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Payroll Tax Holiday Extended

Payroll Tax Holiday Extended

December 28, 2011

Authored by: benefitsbclp

 On Friday, President Obama signed a bill (H.R. 3765) that will temporarily extend the payroll tax holiday. The 4.2% Social Security payroll tax rate for individuals (historically 6.2%), which was set to expire on December 31, 2011, will continue though February 29, 2012. The IRS encouraged employers to implement the tax rate cut as soon as possible, but no later than January 31, 2012.   For any Social Security tax over-withheld in January, employers should adjust employees’ pay no later than March 31, 2012.

The legislation also extends unemployment insurance benefits without imposing any new qualifications and prevents reimbursement cuts to Medicare providers, which were scheduled to be cut by 27%. A joint conference committee with House and Senate members was established to negotiate further extensions of the tax cut, unemployment insurance benefits, and Medicare reimbursement provisions. The bill will be paid for by raising the guarantee fee charged

State Taxation of Former Residents’ Retirement Income

State Taxation of Former Residents’ Retirement Income

December 28, 2011

Authored by: benefitsbclp

Recently, the New York State Department of Taxation and Finance issued an Advisory Opinion regarding whether New York State may impose income tax on distributions from a nonqualified deferred compensation plan made to a former resident.  Under federal law, states may not impose income tax on these retirement payments. Plan sponsors that participate in nonqualified deferred compensation plans should be aware of the tax implications of this law.

Click here to view the Alert.

UPDATED – DoL Electronic Delivery Guidance: The Good, the Bad, and the Not so Bad

UPDATE – The Department of Labor (“DoL”) has updated its previous guidance on electronic disclosures to clarify that investment-related information, including the required comparative chart, may be provided through a secure, continuous-access website, subject to the other requirements in the guidance, as described in our updated post below.   The ability to use a secure continuous-access website for these purposes was unclear in the prior guidance.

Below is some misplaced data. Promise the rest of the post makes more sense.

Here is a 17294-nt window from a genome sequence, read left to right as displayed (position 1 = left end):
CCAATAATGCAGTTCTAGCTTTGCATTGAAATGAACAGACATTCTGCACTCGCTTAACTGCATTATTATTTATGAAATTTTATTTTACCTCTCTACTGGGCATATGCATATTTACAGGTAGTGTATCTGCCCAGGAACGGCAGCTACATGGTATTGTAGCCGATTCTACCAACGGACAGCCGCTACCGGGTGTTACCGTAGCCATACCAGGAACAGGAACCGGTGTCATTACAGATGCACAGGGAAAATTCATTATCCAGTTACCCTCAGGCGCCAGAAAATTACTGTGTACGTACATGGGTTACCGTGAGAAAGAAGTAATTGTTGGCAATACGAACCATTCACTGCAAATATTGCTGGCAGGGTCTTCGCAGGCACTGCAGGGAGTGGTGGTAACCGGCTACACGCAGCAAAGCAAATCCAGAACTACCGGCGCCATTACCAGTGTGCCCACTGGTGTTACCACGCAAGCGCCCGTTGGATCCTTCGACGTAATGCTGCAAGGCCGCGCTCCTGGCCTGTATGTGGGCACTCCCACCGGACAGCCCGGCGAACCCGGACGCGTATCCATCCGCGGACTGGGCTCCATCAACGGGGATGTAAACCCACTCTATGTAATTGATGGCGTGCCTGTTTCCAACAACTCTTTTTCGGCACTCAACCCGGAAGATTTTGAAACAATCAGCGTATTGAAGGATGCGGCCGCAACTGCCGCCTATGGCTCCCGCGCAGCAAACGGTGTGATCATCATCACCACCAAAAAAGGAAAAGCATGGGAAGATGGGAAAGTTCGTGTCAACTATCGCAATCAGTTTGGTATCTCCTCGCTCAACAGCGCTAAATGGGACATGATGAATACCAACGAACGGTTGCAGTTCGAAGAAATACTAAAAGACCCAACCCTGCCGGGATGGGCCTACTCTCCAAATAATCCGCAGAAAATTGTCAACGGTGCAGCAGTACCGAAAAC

In September, the DoL released interim guidance on electronic delivery of certain participant fee disclosures which was recently updated. Remember that account balance plans (like 401(k) plans) that allow participant direction of investments have to provide new participant-level fee disclosures beginning in April-May of 2012. Some disclosures can be included in quarterly benefit statements, like the amount and description of administrative and individual fees charged to a participant’s or beneficiary’s account. Other disclosures are required before a participant or beneficiary

‘Tis the Season to Double-Check for 409A Compliance

‘Tis the Season to Double-Check for 409A Compliance

December 13, 2011

Authored by: benefitsbclp

‘TIS THE SEASON to check executive deferred compensation practices for operational compliance with section 409A of the Internal Revenue Code and the specific terms of company plans and employment agreements.

Common operational errors include deferring too much or too little and making distributions too large, too small, too early or too late.

Even a minor operational error can cause trouble unless it is corrected promptly. Some types of operational errors discovered in the year of the error or one of the next two years can be corrected without ruinous results under IRS procedures. This makes it appropriate to review your 2011 deferral and distribution records to make sure everything is just right or to identify issues and make prompt corrections. If you did not review your records for 2009 or 2010, that also would be worth doing now. Although the corrections approved by the IRS are more difficult and more

Are Unpaid Employer Contributions Considered Plan Assets?

Are Unpaid Employer Contributions Considered Plan Assets?

December 8, 2011

Authored by: benefitsbclp

Department of Labor regulations provide that deductions for an employee’s wages are assets of an ERISA fund as soon as these amounts can be segregated from the employer’s general assets. While no similar regulations exist regarding unpaid employer contributions, a recent district court case concluded that case law has developed the following general rule in the context of a multiemployer plan: “unpaid employer contributions are not assets of a fund unless the agreement between the fund and the employer specifically and clearly declares otherwise.” West Virginia Laborers’ Pension Trust Fund v. Owens Pipeline Service LLC, S.D.W.Va., No. 2:10-cv-00131, Nov. 18, 2011 (citing ITPE Pension Fund v. Hall, 334 F.3d 1011, 1013 (11th Cir. 2003)).

In the Owens case, the defendant, the company president and sole shareholder of the corporation, decided to make payments on a piece of equipment instead of making contributions to four multiemployer pension

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